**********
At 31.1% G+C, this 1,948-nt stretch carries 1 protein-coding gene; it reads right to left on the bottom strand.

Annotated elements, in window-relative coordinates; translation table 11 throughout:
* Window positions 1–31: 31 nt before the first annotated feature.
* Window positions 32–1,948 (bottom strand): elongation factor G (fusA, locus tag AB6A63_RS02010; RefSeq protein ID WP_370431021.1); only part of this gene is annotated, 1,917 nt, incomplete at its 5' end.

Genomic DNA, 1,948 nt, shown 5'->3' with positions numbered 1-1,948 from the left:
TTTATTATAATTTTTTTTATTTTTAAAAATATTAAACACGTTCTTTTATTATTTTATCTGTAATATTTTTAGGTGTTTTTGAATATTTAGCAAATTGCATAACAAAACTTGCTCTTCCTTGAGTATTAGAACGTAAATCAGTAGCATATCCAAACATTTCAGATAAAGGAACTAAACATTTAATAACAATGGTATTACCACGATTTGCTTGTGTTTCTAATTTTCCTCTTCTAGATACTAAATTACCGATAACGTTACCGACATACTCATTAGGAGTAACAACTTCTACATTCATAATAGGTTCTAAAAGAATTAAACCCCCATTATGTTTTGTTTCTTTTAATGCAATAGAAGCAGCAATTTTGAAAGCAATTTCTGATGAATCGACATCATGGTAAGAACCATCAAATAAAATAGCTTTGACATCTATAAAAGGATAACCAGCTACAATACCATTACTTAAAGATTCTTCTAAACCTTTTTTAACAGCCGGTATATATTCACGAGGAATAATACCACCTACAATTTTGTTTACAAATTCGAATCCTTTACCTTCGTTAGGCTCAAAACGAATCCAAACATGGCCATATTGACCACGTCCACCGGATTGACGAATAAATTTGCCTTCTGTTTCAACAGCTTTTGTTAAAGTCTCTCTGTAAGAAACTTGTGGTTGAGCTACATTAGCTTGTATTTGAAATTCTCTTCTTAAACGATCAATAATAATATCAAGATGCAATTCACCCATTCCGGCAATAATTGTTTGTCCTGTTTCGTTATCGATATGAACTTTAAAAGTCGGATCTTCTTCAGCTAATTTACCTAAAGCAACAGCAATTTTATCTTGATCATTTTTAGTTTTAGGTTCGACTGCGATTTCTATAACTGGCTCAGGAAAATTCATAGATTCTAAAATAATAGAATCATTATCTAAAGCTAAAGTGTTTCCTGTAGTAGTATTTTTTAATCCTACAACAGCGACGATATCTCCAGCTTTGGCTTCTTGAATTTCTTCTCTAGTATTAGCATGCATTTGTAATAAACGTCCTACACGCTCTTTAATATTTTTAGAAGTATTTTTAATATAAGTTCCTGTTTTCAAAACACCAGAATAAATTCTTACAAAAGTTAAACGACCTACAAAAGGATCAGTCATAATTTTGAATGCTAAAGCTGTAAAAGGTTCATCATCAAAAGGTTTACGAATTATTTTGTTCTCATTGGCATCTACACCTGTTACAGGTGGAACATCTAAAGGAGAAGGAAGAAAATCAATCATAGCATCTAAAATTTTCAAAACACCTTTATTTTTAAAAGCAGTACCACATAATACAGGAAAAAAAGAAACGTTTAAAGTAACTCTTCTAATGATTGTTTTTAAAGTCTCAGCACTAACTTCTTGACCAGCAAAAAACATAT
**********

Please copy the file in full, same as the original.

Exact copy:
At 31.1% G+C, this 1,948-nt stretch carries 1 protein-coding gene; it reads right to left on the bottom strand.

Annotated elements, in window-relative coordinates; translation table 11 throughout:
* Window positions 1–31: 31 nt before the first annotated feature.
* Window positions 32–1,948 (bottom strand): elongation factor G (fusA, locus tag AB6A63_RS02010; RefSeq protein ID WP_370431021.1); only part of this gene is annotated, 1,917 nt, incomplete at its 5' end.

Genomic DNA, 1,948 nt, shown 5'->3' with positions numbered 1-1,948 from the left:
TTTATTATAATTTTTTTTATTTTTAAAAATATTAAACACGTTCTTTTATTATTTTATCTGTAATATTTTTAGGTGTTTTTGAATATTTAGCAAATTGCATAACAAAACTTGCTCTTCCTTGAGTATTAGAACGTAAATCAGTAGCATATCCAAACATTTCAGATAAAGGAACTAAACATTTAATAACAATGGTATTACCACGATTTGCTTGTGTTTCTAATTTTCCTCTTCTAGATACTAAATTACCGATAACGTTACCGACATACTCATTAGGAGTAACAACTTCTACATTCATAATAGGTTCTAAAAGAATTAAACCCCCATTATGTTTTGTTTCTTTTAATGCAATAGAAGCAGCAATTTTGAAAGCAATTTCTGATGAATCGACATCATGGTAAGAACCATCAAATAAAATAGCTTTGACATCTATAAAAGGATAACCAGCTACAATACCATTACTTAAAGATTCTTCTAAACCTTTTTTAACAGCCGGTATATATTCACGAGGAATAATACCACCTACAATTTTGTTTACAAATTCGAATCCTTTACCTTCGTTAGGCTCAAAACGAATCCAAACATGGCCATATTGACCACGTCCACCGGATTGACGAATAAATTTGCCTTCTGTTTCAACAGCTTTTGTTAAAGTCTCTCTGTAAGAAACTTGTGGTTGAGCTACATTAGCTTGTATTTGAAATTCTCTTCTTAAACGATCAATAATAATATCAAGATGCAATTCACCCATTCCGGCAATAATTGTTTGTCCTGTTTCGTTATCGATATGAACTTTAAAAGTCGGATCTTCTTCAGCTAATTTACCTAAAGCAACAGCAATTTTATCTTGATCATTTTTAGTTTTAGGTTCGACTGCGATTTCTATAACTGGCTCAGGAAAATTCATAGATTCTAAAATAATAGAATCATTATCTAAAGCTAAAGTGTTTCCTGTAGTAGTATTTTTTAATCCTACAACAGCGACGATATCTCCAGCTTTGGCTTCTTGAATTTCTTCTCTAGTATTAGCATGCATTTGTAATAAACGTCCTACACGCTCTTTAATATTTTTAGAAGTATTTTTAATATAAGTTCCTGTTTTCAAAACACCAGAATAAATTCTTACAAAAGTTAAACGACCTACAAAAGGATCAGTCATAATTTTGAATGCTAAAGCTGTAAAAGGTTCATCATCAAAAGGTTTACGAATTATTTTGTTCTCATTGGCATCTACACCTGTTACAGGTGGAACATCTAAAGGAGAAGGAAGAAAATCAATCATAGCATCTAAAATTTTCAAAACACCTTTATTTTTAAAAGCAGTACCACATAATACAGGAAAAAAAGAAACGTTTAAAGTAACTCTTCTAATGATTGTTTTTAAAGTCTCAGCACTAACTTCTTGACCAGCAAAAAACATAT